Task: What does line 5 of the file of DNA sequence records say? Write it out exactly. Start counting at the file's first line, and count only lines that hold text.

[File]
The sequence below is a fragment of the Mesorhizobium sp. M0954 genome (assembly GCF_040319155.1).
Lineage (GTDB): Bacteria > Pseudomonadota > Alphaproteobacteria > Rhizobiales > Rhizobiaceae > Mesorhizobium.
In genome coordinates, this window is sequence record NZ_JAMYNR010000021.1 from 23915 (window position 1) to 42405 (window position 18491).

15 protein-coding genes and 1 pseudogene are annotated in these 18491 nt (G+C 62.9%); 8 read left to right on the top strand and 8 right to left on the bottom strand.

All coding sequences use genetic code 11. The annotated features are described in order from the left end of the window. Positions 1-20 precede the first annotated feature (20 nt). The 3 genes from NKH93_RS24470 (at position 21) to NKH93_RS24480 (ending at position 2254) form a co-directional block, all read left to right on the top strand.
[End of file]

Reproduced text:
All coding sequences use genetic code 11. The annotated features are described in order from the left end of the window. Positions 1-20 precede the first annotated feature (20 nt). The 3 genes from NKH93_RS24470 (at position 21) to NKH93_RS24480 (ending at position 2254) form a co-directional block, all read left to right on the top strand.